Planning applications should be determined within eight weeks of the application being received. This is regardless of the route it goes down. Unfortunately, lack of resources in many authorities mean that this is often not the case.
How much influence will my neighbours have?
Your new neighbours will be consulted as part of the planning decision process. Along with the Highways department, the Parish Council, Environment Agency, and other interested bodies. Your neighbours views are certainly considered as part of the decision process. However, only certain arguments would have a ‘material impact’ on the outcome. The effect your building might have on the value of their house is not one of them.
Some considerations that would have a material impact are:
- The impact on trees
- Loss of privacy
- Loss of sunlight
If a neighbour raises these issues, then they would be considered as part of the application.
Non-material considerations wouldn’t be taken into account. These include any disputes between neighbours over private matters. Such as restrictive covenants and access, loss of value or loss of a view.
How much does planning permission cost?
The cost when submitting a planning application varies depending on the proposed development. It will also depend on the type of application you are making. To find out the cost for your proposed application you can contact your local authority, through their website.
Free planning appraisal
Potton offer a free planning appraisal service. If you have a potential plot, why not submit your details? We will get back to you with our findings, answering the all-important question: 'is it a plot or not?'
Amongst other things, our appraisals always consider:
- Sustainability of the plot location
- Risk of flooding
- Whether it’s in a conservation area or area of outstanding natural beauty
We’ll also consider the style, scale and positioning of surrounding properties. Along with the type of design you’re proposing. For replacement dwellings, where you demolish an existing house and replace it with a new build, we'll establish what your local authority will allow in terms of increase in scale.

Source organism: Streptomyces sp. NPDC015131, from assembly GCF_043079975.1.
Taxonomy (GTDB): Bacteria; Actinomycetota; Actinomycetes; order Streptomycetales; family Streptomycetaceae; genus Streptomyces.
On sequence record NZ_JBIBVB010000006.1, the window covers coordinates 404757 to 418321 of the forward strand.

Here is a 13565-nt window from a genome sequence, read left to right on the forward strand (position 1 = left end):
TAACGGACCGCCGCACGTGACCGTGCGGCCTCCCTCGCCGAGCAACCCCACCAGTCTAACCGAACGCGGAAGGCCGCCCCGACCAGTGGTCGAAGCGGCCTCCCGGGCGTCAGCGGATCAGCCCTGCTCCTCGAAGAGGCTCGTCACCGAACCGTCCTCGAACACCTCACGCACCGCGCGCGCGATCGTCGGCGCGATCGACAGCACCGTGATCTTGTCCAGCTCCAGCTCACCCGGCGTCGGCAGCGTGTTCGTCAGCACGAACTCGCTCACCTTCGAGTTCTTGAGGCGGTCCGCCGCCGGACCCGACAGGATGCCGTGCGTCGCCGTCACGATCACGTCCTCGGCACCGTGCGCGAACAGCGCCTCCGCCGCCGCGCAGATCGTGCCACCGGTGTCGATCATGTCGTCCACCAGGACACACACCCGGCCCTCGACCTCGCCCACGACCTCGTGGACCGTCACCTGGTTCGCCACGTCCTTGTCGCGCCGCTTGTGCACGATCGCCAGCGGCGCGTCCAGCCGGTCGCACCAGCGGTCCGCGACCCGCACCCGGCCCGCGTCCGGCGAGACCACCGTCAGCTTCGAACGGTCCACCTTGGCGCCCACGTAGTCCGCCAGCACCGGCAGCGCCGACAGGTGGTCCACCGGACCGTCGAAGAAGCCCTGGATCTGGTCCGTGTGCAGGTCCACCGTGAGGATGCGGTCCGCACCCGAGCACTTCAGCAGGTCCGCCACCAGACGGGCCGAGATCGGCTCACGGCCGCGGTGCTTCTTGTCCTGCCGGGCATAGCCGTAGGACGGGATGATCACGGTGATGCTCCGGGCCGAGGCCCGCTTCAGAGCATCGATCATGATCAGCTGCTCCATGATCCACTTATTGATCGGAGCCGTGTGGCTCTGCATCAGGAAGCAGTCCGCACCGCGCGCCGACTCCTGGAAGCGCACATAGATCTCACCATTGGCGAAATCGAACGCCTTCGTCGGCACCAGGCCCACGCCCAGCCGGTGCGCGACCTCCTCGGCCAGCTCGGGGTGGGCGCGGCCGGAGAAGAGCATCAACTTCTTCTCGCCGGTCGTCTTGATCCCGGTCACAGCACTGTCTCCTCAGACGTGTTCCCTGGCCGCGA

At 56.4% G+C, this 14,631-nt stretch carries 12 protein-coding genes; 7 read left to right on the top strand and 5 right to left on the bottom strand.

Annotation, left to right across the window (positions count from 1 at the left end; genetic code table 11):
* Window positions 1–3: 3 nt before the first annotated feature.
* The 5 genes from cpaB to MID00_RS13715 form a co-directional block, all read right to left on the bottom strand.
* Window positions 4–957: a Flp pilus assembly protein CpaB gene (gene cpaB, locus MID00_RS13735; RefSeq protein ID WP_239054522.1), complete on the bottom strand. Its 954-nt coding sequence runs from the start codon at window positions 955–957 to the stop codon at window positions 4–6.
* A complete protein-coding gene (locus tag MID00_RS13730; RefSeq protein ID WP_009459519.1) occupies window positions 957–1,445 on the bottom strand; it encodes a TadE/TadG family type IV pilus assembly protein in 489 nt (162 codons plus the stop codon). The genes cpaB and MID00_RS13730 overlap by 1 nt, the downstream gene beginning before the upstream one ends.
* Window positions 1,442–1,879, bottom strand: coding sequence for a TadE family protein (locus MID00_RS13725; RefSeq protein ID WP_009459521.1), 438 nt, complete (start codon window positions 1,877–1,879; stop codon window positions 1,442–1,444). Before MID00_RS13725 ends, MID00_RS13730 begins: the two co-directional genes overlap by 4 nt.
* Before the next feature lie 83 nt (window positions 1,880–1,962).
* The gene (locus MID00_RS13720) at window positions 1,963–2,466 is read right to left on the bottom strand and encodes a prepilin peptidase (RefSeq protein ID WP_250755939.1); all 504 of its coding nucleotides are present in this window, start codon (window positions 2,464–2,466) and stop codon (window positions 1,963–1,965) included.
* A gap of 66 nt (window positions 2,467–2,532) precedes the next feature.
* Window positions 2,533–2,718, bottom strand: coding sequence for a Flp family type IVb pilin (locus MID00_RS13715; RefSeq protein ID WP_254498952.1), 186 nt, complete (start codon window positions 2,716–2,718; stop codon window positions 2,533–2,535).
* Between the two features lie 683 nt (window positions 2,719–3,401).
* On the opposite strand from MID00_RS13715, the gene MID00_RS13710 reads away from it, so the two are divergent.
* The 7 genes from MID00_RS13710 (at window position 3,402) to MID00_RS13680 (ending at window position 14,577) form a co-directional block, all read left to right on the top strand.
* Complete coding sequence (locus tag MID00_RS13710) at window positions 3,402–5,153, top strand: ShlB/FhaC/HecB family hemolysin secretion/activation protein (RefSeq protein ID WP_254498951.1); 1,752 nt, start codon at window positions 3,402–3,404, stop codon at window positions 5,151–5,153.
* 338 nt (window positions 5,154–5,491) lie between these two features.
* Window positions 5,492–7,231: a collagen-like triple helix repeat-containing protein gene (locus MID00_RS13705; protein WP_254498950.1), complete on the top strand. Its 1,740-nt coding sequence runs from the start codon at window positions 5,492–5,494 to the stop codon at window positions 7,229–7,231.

Right to build scheme for self-builders
There are two legal obligations that place a duty on local authorities in England. These legislations set out the details of the Right To Build scheme. To help people who want to build their own home.
The two legislations are:
- The Self-Build and Custom Housebuilding Act 2015. Which places a duty on local authorities, to keep a register of people who have expressed an interest in acquiring land to self build.
- The Housing and Planning Act 2016. Where councils have a duty to grant planning permission for sufficient serviced plots, meeting demands on the Right to Build register, within a three-year period and on an ongoing basis.
These legislations were introduced to increase the number of self build homes.
So what does this all mean? Fundamentally, we can now ask our local authorities to look to make viable plots available to us. This should lead to an increase in serviced sites with genuine planning permission for self build. Matching the level of demand indicated on each council’s register.
If enough people sign up, it could boost the general appetite for self and custom build amongst decision-makers, encouraging them to grant planning consent for more self build or custom build schemes.
Register for the Right to Build
Every relevant authority has a duty to publicise its Right to Build register. Most have chosen to do this by running a dedicated section on their website about self and custom build. This is where you’ll find details of how to apply for inclusion on their register. If you’re finding it difficult to access your local authority register, contact your council in writing, informing them of their obligation and send a copy to your local MP, too.
Find your local register via the NaCSBA website.
Even if you haven’t got a plot in mind, we’d love to discuss your self build aspirations to help you make them a reality! Contact Potton today.